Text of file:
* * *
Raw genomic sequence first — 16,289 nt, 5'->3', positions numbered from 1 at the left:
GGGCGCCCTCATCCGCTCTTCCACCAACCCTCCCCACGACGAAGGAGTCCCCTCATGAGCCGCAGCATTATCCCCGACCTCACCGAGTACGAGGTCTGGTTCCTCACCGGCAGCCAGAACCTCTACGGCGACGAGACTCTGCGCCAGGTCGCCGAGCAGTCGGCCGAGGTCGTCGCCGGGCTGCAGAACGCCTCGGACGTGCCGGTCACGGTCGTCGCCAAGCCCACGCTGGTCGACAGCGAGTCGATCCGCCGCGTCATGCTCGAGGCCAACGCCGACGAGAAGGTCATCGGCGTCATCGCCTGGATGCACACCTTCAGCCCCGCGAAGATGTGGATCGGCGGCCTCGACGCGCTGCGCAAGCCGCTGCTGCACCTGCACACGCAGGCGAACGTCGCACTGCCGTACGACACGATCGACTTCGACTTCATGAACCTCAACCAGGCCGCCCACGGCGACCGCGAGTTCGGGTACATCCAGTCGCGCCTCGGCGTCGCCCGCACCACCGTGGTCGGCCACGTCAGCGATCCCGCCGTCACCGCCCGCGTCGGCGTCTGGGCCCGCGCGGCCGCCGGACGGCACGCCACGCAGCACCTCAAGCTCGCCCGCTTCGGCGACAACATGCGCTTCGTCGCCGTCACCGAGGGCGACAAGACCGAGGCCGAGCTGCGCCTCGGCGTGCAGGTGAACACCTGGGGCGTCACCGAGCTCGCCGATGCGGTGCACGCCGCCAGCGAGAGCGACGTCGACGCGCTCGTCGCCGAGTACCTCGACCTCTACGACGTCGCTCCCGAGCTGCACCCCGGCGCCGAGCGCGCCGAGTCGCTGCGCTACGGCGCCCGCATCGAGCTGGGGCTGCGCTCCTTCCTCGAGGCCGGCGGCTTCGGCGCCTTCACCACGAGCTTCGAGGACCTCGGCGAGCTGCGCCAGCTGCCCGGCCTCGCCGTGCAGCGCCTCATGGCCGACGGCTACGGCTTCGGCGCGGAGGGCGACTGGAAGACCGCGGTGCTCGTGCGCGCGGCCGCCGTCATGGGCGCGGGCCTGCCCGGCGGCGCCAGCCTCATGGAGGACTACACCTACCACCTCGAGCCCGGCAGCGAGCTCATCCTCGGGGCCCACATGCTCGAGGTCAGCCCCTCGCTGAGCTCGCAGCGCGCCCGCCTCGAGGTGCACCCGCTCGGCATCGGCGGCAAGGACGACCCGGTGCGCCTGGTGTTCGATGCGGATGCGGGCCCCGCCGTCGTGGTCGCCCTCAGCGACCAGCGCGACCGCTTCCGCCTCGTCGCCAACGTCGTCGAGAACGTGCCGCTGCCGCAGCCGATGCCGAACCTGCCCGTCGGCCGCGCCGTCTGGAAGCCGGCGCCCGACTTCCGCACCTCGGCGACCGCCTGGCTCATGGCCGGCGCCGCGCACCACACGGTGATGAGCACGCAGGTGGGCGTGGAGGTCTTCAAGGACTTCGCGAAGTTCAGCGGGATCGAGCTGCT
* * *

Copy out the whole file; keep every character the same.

Raw genomic sequence first — 16,289 nt, 5'->3', positions numbered from 1 at the left:
GGGCGCCCTCATCCGCTCTTCCACCAACCCTCCCCACGACGAAGGAGTCCCCTCATGAGCCGCAGCATTATCCCCGACCTCACCGAGTACGAGGTCTGGTTCCTCACCGGCAGCCAGAACCTCTACGGCGACGAGACTCTGCGCCAGGTCGCCGAGCAGTCGGCCGAGGTCGTCGCCGGGCTGCAGAACGCCTCGGACGTGCCGGTCACGGTCGTCGCCAAGCCCACGCTGGTCGACAGCGAGTCGATCCGCCGCGTCATGCTCGAGGCCAACGCCGACGAGAAGGTCATCGGCGTCATCGCCTGGATGCACACCTTCAGCCCCGCGAAGATGTGGATCGGCGGCCTCGACGCGCTGCGCAAGCCGCTGCTGCACCTGCACACGCAGGCGAACGTCGCACTGCCGTACGACACGATCGACTTCGACTTCATGAACCTCAACCAGGCCGCCCACGGCGACCGCGAGTTCGGGTACATCCAGTCGCGCCTCGGCGTCGCCCGCACCACCGTGGTCGGCCACGTCAGCGATCCCGCCGTCACCGCCCGCGTCGGCGTCTGGGCCCGCGCGGCCGCCGGACGGCACGCCACGCAGCACCTCAAGCTCGCCCGCTTCGGCGACAACATGCGCTTCGTCGCCGTCACCGAGGGCGACAAGACCGAGGCCGAGCTGCGCCTCGGCGTGCAGGTGAACACCTGGGGCGTCACCGAGCTCGCCGATGCGGTGCACGCCGCCAGCGAGAGCGACGTCGACGCGCTCGTCGCCGAGTACCTCGACCTCTACGACGTCGCTCCCGAGCTGCACCCCGGCGCCGAGCGCGCCGAGTCGCTGCGCTACGGCGCCCGCATCGAGCTGGGGCTGCGCTCCTTCCTCGAGGCCGGCGGCTTCGGCGCCTTCACCACGAGCTTCGAGGACCTCGGCGAGCTGCGCCAGCTGCCCGGCCTCGCCGTGCAGCGCCTCATGGCCGACGGCTACGGCTTCGGCGCGGAGGGCGACTGGAAGACCGCGGTGCTCGTGCGCGCGGCCGCCGTCATGGGCGCGGGCCTGCCCGGCGGCGCCAGCCTCATGGAGGACTACACCTACCACCTCGAGCCCGGCAGCGAGCTCATCCTCGGGGCCCACATGCTCGAGGTCAGCCCCTCGCTGAGCTCGCAGCGCGCCCGCCTCGAGGTGCACCCGCTCGGCATCGGCGGCAAGGACGACCCGGTGCGCCTGGTGTTCGATGCGGATGCGGGCCCCGCCGTCGTGGTCGCCCTCAGCGACCAGCGCGACCGCTTCCGCCTCGTCGCCAACGTCGTCGAGAACGTGCCGCTGCCGCAGCCGATGCCGAACCTGCCCGTCGGCCGCGCCGTCTGGAAGCCGGCGCCCGACTTCCGCACCTCGGCGACCGCCTGGCTCATGGCCGGCGCCGCGCACCACACGGTGATGAGCACGCAGGTGGGCGTGGAGGTCTTCAAGGACTTCGCGAAGTTCAGCGGGATCGAGCTGCT